Driving home from vacation, I read Shifting the Monkey by Todd Whitaker. Several of the people I follow and admire on Twitter have been talking about it and I can understand why so many people appreciate this work. Whitaker emphasizes identifying monkeys, recognizing where the monkey should be, and figuring out ways to shift the monkey into the proper place. He emphasizes the fact that so much of the time, the same people in the workplace volunteer to take on extra work, while other people avoid work. Whitaker categorizes monkeys; there are Avoidance Monkeys, Yelling Monkeys, Crying Monkeys, Pouting Monkeys, and Rule Monkeys, among others. He gives specific strategies for dealing with all different types with humor and candor.
While I appreciated this book because I am just completing my Educational Leadership program, I also related to it as a teacher. We often make rules or have class meetings to address the negative behaviors of just a few students. In that sense, they are the monkeys of the classrooms and the rest of the class loses valuable instructional time. Whitaker’s contention is that if we address workplace monkeys without confrontation by coming up next to them in a way that makes our expectations for them clear, then we minimize their negative power. Many times, even in a generally positive climate, as teachers, we stop instructional time and use it to address behavioral issues. When we do this don’t the rule-abiding students shoulder monkeys? They sit and listen to a discussion that isn’t really directed at them while their less compliant counterparts tune out the conversation and bask in the fact that they are avoiding work.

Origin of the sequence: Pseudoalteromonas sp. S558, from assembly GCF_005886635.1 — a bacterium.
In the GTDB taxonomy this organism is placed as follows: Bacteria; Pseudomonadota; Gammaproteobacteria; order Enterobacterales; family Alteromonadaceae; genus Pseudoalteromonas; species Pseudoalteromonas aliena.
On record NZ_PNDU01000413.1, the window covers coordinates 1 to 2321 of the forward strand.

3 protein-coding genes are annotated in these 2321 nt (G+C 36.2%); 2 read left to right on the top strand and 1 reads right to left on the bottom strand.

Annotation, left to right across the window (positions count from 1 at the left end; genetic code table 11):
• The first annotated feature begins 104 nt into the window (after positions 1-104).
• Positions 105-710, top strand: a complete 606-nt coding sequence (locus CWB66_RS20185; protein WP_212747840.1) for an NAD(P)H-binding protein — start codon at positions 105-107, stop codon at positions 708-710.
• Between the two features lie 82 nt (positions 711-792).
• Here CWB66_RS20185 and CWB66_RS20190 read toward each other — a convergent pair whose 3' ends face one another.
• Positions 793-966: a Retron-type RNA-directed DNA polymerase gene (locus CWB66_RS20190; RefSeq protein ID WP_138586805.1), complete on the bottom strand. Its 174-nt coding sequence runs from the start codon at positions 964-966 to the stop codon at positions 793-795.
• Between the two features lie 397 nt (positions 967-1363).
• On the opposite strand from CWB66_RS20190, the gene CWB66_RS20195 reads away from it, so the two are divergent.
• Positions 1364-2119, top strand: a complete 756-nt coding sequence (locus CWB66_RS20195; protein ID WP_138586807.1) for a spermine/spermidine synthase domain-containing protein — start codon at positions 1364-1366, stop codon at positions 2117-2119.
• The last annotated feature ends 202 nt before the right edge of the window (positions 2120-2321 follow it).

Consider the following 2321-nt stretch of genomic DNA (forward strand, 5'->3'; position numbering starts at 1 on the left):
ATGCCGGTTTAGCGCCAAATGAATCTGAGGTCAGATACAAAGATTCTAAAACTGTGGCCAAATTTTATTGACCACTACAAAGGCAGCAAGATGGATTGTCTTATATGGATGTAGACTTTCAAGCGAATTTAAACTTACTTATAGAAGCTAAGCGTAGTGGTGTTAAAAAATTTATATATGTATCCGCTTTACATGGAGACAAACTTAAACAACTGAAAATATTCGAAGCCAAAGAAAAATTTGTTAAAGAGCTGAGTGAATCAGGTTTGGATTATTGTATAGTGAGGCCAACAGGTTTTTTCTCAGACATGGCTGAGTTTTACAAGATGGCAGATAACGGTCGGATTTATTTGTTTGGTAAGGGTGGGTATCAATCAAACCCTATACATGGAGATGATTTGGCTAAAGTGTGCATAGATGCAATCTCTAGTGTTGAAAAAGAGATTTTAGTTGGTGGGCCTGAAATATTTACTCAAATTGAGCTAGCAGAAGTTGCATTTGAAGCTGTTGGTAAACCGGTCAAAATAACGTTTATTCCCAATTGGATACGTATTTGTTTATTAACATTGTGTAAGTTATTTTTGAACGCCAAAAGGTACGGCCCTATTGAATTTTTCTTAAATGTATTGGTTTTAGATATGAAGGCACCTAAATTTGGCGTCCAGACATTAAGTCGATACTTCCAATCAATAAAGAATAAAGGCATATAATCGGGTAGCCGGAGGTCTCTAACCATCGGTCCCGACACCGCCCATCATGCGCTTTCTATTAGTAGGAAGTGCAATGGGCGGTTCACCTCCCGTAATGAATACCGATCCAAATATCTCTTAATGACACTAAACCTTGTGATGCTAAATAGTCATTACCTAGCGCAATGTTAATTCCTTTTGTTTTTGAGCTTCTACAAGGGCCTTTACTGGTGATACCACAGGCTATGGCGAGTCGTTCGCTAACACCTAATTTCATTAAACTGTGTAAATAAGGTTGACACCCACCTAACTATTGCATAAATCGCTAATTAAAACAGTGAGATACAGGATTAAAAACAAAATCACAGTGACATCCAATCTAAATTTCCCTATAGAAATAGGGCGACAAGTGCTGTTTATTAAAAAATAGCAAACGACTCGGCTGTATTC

Whitaker asks tough questions in his book, especially when I am thinking in terms of classrooms as well as workplaces. “Do the managers issue rules that make the good people resentful?” and “Are your top performers forced to follow procedures that may be helpful for the so-so ones, but get in the way of the best people?” Shifting the Monkey emphasizes the idea that treating everyone well validates the responsible people and makes the less productive people feel uncomfortable. Whitaker writes that “treating all people as if they were good can do much to keep the monkeys in their proper place.”
When I think about it, monkeys exist everywhere. There's an old adage that if you want to get something done, ask the busiest person you know to do it. That being said, I appreciate Whitaker's points about the resentment that builds when the same people do more than their share. Shifting the Monkey will change how I approach adults and students and it will be a book that I return to for reminders about how to motivate less driven people and make sure that no one is carrying around monkeys.